The International Monetary Fund’s global reserve asset, the Special Drawing Right, is one of the most underused instruments of multilateral cooperation. Turning it into a true global currency would yield several benefits for the global economy and the international monetary system.
NEW YORK – This year, the world commemorates the anniversaries of two key events in the development of the global monetary system. The first is the creation of the International Monetary Fund at the Bretton Woods conference 75 years ago. The second is the advent, 50 years ago, of the Special Drawing Right (SDR), the IMF’s global reserve asset.
When it introduced the SDR, the Fund hoped to make it “the principal reserve asset in the international monetary system.” This remains an unfulfilled ambition; indeed, the SDR is one of the most underused instruments of international cooperation. Nonetheless, better late than never: turning the SDR into a true global currency would yield several benefits for the world’s economy and monetary system.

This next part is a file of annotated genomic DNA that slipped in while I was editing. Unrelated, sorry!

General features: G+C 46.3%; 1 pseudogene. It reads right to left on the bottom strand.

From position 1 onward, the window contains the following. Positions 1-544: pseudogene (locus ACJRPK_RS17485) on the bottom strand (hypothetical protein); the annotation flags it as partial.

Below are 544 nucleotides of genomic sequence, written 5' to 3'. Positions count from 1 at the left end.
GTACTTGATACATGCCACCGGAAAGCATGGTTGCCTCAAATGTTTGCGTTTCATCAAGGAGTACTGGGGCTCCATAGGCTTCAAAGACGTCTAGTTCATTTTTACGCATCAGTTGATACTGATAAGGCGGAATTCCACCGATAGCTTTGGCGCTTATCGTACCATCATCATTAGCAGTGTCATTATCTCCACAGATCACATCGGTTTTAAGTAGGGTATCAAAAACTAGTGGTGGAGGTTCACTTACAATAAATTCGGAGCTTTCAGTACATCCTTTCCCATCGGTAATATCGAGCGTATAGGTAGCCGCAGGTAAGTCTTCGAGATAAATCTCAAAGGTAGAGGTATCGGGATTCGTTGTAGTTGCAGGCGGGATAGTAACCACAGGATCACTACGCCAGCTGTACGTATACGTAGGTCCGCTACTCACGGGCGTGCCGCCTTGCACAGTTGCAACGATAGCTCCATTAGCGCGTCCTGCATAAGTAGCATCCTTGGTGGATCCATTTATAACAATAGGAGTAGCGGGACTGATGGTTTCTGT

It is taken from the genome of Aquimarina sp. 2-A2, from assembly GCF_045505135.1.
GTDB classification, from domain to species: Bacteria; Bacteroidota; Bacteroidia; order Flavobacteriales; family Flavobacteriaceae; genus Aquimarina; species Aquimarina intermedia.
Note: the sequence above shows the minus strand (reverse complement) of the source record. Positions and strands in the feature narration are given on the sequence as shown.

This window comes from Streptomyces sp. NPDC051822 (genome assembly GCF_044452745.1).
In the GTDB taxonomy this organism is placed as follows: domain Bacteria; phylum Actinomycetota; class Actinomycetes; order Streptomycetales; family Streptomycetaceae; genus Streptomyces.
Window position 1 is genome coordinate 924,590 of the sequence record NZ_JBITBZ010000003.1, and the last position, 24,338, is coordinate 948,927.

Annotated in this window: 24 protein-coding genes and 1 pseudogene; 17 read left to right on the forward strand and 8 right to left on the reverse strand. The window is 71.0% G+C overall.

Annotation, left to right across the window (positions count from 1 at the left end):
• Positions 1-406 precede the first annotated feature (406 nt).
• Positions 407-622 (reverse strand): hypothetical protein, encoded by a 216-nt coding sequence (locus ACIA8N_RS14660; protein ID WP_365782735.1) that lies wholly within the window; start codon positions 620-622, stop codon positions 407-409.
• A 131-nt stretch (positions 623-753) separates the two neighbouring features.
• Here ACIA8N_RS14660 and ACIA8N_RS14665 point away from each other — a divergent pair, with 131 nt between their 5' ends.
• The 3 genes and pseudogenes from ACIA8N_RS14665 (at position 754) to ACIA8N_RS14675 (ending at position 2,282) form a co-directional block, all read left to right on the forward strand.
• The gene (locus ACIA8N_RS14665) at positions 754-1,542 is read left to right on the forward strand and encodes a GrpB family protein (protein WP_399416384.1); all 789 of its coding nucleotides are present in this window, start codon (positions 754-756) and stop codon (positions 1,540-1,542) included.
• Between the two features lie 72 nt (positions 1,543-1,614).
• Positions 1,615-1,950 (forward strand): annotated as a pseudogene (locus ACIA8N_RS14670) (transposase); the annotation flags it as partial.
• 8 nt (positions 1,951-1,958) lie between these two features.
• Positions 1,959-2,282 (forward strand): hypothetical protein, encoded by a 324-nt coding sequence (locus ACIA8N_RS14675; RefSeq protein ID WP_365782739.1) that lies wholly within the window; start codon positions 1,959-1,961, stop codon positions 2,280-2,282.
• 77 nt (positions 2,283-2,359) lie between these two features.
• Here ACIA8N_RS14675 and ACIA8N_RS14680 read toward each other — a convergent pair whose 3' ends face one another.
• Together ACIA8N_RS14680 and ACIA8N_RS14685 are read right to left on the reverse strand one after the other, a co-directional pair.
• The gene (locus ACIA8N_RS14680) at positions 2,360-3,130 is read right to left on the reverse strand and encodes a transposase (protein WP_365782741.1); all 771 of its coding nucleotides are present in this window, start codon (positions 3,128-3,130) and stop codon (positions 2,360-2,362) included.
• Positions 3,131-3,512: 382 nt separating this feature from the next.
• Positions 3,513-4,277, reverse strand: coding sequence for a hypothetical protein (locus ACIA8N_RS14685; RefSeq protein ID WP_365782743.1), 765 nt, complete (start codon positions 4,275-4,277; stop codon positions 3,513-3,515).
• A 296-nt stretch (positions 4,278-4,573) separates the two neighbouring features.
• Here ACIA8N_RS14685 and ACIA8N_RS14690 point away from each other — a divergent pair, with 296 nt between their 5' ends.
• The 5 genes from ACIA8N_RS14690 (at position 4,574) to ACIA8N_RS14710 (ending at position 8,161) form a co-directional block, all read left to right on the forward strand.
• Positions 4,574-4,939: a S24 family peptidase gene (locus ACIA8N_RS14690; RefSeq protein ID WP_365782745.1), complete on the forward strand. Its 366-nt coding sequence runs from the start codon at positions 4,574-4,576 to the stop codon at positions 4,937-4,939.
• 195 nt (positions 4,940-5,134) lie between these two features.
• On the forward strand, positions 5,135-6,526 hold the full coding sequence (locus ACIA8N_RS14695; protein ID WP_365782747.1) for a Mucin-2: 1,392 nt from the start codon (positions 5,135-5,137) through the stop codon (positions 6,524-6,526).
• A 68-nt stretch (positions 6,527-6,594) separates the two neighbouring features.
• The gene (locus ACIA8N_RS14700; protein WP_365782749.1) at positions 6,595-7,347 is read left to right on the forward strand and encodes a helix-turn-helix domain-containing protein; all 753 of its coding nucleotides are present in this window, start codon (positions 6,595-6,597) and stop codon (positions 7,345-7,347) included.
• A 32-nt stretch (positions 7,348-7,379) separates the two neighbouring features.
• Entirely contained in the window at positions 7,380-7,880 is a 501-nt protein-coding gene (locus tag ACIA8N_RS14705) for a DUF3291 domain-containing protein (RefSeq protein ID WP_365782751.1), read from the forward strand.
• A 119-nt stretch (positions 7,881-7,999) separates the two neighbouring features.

The idea of a global currency is not new. Prior to the Bretton Woods negotiations, John Maynard Keynes suggested the “bancor” as the unit of account of his proposed International Clearing Union. In the 1960s, under the leadership of the Belgian-American economist Robert Triffin, other proposals emerged to address the growing problems created by the dual dollar-gold system that had been established at Bretton Woods. The system finally collapsed in 1971. As a result of those discussions, the IMF approved the SDR in 1967, and included it in its Articles of Agreement two years later.
Although the IMF’s issuance of SDRs resembles the creation of national money by central banks, the SDR fulfills only some of the functions of money. True, SDRs are a reserve asset, and thus a store of value. They are also the IMF’s unit of account.
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